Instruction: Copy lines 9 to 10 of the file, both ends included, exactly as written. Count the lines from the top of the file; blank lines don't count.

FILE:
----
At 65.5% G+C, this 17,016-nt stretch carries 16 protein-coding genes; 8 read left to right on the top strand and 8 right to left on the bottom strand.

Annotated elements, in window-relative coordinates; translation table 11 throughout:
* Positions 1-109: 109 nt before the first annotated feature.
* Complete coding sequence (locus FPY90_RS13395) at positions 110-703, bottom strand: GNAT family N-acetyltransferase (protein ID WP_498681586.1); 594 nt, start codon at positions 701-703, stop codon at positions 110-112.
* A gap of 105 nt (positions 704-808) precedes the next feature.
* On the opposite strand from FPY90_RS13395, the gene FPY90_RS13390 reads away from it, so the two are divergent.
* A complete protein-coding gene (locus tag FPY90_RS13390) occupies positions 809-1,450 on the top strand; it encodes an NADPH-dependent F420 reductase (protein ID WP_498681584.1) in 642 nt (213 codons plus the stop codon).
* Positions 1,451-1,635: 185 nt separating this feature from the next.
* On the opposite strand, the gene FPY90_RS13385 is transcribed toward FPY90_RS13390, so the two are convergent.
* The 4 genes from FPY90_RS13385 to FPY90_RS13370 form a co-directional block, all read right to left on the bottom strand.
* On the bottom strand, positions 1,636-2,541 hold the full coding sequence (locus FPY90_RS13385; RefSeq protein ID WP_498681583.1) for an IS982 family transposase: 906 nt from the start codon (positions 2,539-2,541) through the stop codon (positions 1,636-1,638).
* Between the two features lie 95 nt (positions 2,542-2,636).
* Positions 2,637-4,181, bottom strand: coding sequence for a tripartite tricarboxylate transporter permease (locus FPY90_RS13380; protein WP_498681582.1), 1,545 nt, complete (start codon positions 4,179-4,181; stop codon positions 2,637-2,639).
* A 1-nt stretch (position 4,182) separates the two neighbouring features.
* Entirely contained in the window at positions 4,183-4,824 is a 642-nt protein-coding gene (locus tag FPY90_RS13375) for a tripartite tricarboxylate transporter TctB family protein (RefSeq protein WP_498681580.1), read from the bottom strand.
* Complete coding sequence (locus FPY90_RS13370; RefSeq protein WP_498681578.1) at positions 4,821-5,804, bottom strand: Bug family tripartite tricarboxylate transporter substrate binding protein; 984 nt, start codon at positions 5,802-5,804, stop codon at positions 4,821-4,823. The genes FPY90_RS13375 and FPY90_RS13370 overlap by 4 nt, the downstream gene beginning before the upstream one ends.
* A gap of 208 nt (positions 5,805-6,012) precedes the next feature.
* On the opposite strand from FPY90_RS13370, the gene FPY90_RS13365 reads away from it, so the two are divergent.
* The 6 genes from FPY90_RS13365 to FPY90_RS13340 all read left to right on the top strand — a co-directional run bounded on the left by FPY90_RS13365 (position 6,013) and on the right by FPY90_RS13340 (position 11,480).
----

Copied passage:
* On the opposite strand, the gene FPY90_RS13385 is transcribed toward FPY90_RS13390, so the two are convergent.
* The 4 genes from FPY90_RS13385 to FPY90_RS13370 form a co-directional block, all read right to left on the bottom strand.